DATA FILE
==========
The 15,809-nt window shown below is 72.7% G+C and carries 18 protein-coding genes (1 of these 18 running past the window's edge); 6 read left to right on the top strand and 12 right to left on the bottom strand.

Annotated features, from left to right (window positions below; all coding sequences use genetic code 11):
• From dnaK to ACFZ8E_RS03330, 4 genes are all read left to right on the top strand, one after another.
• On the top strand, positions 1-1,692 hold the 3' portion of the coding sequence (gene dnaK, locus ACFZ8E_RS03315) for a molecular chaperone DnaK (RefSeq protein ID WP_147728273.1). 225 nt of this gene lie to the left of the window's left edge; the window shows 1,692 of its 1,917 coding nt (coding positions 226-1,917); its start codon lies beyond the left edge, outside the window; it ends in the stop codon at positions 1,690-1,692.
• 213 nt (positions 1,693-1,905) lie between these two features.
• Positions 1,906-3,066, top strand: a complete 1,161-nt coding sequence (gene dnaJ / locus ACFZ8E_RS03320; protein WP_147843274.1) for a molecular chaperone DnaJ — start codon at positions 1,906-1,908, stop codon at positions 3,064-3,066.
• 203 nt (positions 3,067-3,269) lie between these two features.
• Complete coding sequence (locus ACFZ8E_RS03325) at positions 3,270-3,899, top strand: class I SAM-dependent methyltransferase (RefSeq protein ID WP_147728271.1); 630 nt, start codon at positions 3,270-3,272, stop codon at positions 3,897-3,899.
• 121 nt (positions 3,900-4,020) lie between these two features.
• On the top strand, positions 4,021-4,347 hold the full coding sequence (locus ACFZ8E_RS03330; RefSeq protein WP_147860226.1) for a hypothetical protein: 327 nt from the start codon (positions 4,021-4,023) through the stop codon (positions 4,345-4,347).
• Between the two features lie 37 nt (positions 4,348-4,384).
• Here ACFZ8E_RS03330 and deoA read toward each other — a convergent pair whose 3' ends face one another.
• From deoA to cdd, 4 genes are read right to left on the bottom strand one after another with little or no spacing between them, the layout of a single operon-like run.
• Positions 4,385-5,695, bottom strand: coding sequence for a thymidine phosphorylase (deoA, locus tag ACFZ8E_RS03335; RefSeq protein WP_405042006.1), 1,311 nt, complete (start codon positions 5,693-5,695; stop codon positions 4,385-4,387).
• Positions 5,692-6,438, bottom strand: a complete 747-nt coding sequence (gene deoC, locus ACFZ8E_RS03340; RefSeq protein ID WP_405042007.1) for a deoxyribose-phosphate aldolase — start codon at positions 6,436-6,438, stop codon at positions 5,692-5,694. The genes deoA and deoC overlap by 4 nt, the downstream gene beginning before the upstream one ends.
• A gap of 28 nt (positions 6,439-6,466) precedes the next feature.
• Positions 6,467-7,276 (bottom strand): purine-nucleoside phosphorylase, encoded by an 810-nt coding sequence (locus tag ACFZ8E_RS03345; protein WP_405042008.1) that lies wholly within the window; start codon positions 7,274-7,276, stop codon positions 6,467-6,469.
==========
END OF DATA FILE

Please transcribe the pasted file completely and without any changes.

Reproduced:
The 15,809-nt window shown below is 72.7% G+C and carries 18 protein-coding genes (1 of these 18 running past the window's edge); 6 read left to right on the top strand and 12 right to left on the bottom strand.

Annotated features, from left to right (window positions below; all coding sequences use genetic code 11):
• From dnaK to ACFZ8E_RS03330, 4 genes are all read left to right on the top strand, one after another.
• On the top strand, positions 1-1,692 hold the 3' portion of the coding sequence (gene dnaK, locus ACFZ8E_RS03315) for a molecular chaperone DnaK (RefSeq protein ID WP_147728273.1). 225 nt of this gene lie to the left of the window's left edge; the window shows 1,692 of its 1,917 coding nt (coding positions 226-1,917); its start codon lies beyond the left edge, outside the window; it ends in the stop codon at positions 1,690-1,692.
• 213 nt (positions 1,693-1,905) lie between these two features.
• Positions 1,906-3,066, top strand: a complete 1,161-nt coding sequence (gene dnaJ / locus ACFZ8E_RS03320; protein WP_147843274.1) for a molecular chaperone DnaJ — start codon at positions 1,906-1,908, stop codon at positions 3,064-3,066.
• 203 nt (positions 3,067-3,269) lie between these two features.
• Complete coding sequence (locus ACFZ8E_RS03325) at positions 3,270-3,899, top strand: class I SAM-dependent methyltransferase (RefSeq protein ID WP_147728271.1); 630 nt, start codon at positions 3,270-3,272, stop codon at positions 3,897-3,899.
• 121 nt (positions 3,900-4,020) lie between these two features.
• On the top strand, positions 4,021-4,347 hold the full coding sequence (locus ACFZ8E_RS03330; RefSeq protein WP_147860226.1) for a hypothetical protein: 327 nt from the start codon (positions 4,021-4,023) through the stop codon (positions 4,345-4,347).
• Between the two features lie 37 nt (positions 4,348-4,384).
• Here ACFZ8E_RS03330 and deoA read toward each other — a convergent pair whose 3' ends face one another.
• From deoA to cdd, 4 genes are read right to left on the bottom strand one after another with little or no spacing between them, the layout of a single operon-like run.
• Positions 4,385-5,695, bottom strand: coding sequence for a thymidine phosphorylase (deoA, locus tag ACFZ8E_RS03335; RefSeq protein WP_405042006.1), 1,311 nt, complete (start codon positions 5,693-5,695; stop codon positions 4,385-4,387).
• Positions 5,692-6,438, bottom strand: a complete 747-nt coding sequence (gene deoC, locus ACFZ8E_RS03340; RefSeq protein ID WP_405042007.1) for a deoxyribose-phosphate aldolase — start codon at positions 6,436-6,438, stop codon at positions 5,692-5,694. The genes deoA and deoC overlap by 4 nt, the downstream gene beginning before the upstream one ends.
• A gap of 28 nt (positions 6,439-6,466) precedes the next feature.
• Positions 6,467-7,276 (bottom strand): purine-nucleoside phosphorylase, encoded by an 810-nt coding sequence (locus tag ACFZ8E_RS03345; protein WP_405042008.1) that lies wholly within the window; start codon positions 7,274-7,276, stop codon positions 6,467-6,469.